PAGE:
Prior to the 1973-74 OPEC Oil Crisis, Israel was the darling of the left, extolled as a feisty, altruistic country that made socialism work in a hostile neighbourhood of Arab military dictatorships and Muslim theocracies. The liberal press defended Israel against those who objected to Israel’s existence. The liberal intelligentsia — Jew and non-Jew alike — sent their youth to Israeli kibbutzes, to be inspired by this utopian model of communal life where all received the same wage, regardless of occupation.
Almost immediately after the OPEC nations quadrupled oil prices to punish the West for its support of Israel, the left turned, along with many in the center and on the right, too. Israel soon became a pariah state, while the Palestine Liberation Organization, whose airplane hijackings and other acts of terrorism against Western targets had previously drawn condemnation, became praiseworthy.
In 1974, PLO leader Yasser Arafat assumed statesman status and was invited to address the United Nations General Assembly in New York. One more year and the UN General Assembly branded Zionism as a form of racism.
Oil wasn’t the only factor in the world’s change of attitude toward Israel. In that hyper-ideological Cold War period, anti-capitalists and anti-colonialists wanted the West and its allies out of the Middle East, others wanted to appease Arab grievances to end terrorism, or they sympathized with the Palestinian Arabs and the Arab states that had lost wars to Israel. But oil was decisive in causing the world to reconsider where its interests lay.
Take black African countries, most of whom had excellent relations with Israel prior to OPEC. Though Israel was itself poor when it began its aid program in 1958, 10 years after its founding, Israel became the world’s second-largest per-capita donor of foreign aid, most of it for Africa. Israelis felt pride in having helped an estimated 250,000 Africans by transferring to them technologies in which Israel excelled, such as in agricultural and water management.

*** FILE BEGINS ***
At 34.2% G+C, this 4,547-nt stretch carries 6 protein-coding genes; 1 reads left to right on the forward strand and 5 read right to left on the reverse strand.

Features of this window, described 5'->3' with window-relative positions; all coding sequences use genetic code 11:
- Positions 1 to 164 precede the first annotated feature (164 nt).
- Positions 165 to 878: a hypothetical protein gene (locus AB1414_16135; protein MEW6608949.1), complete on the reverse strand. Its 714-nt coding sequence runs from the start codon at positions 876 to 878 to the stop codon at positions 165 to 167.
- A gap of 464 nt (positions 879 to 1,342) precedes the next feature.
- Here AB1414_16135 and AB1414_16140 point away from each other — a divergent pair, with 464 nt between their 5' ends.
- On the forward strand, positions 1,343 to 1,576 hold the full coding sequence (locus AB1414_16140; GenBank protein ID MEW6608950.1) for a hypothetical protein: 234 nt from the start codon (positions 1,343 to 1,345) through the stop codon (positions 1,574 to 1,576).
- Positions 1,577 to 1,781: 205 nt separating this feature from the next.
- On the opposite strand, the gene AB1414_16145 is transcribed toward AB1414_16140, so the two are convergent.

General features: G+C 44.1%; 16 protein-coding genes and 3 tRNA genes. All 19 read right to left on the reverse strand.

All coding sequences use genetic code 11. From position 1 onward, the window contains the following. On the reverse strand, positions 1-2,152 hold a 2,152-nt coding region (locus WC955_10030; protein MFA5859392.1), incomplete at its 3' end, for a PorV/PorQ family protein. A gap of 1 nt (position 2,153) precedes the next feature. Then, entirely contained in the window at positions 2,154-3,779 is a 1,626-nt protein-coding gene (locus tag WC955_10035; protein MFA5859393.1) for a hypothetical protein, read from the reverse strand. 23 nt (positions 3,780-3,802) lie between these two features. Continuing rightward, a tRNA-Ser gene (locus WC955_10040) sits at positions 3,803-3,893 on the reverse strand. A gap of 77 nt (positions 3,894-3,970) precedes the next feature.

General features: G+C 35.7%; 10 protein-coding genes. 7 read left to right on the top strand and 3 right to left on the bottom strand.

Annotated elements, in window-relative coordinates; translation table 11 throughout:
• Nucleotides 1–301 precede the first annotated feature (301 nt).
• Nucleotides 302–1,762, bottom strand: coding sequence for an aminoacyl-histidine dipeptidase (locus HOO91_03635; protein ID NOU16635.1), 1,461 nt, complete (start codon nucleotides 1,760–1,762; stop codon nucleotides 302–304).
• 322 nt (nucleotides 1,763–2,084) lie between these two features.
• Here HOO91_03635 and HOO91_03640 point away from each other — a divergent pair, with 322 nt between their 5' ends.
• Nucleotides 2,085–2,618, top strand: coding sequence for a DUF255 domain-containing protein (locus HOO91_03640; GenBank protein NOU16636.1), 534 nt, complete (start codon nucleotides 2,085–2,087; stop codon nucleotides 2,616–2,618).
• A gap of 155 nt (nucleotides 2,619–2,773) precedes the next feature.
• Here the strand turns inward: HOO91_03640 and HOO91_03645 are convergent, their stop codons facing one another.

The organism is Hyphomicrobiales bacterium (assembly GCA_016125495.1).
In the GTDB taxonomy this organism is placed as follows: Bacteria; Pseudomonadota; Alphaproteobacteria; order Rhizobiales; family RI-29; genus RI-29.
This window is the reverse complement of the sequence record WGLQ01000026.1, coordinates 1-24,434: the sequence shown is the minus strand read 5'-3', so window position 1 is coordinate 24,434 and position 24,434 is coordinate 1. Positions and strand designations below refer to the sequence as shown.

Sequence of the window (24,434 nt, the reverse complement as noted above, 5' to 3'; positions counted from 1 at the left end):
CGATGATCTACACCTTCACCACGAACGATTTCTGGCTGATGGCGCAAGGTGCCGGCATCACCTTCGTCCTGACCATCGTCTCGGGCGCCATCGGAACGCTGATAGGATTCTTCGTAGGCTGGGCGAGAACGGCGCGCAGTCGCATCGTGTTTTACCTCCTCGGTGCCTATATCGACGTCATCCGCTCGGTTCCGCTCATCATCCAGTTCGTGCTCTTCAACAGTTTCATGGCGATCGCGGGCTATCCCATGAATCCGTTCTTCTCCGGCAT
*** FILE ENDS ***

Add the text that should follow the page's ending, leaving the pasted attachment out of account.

But Israel’s relationship with black Africa would not survive the OPEC oil embargo because the Arabs had a persuasive case to make. “Join us in our fight against Western imperialism and colonialism by cutting off diplomatic relations with Israel,” OPEC asked black African nations. “If you do, we will supply you with cheap oil and more aid for roads and other infrastructure than the Israelis give you. And if you don’t cut off relations with Israel,” they made clear, “we will cut off your oil, just as we cut off the West.”
The black African countries, almost en masse, cut off relations with Israel and formed an Islamic-African voting bloc, buttressed with other so-called “non-aligned nations” that would vote against Israel at every turn in the United Nations. It is this voting bloc of now more than 100 nations of the 192 in the UN — known today as the “automatic majority” — that in 1975 passed the United Nations resolution branding Zionism as a form of racism, and whose members would systematically condemn Israel and almost no one else for human rights abuses: Israel has been condemned by the United Nation’s Human Rights Commission 33 times compared to zero for countries such as Iran, Zimbabwe, or even Sudan, despite its decades-long atrocities in Darfur.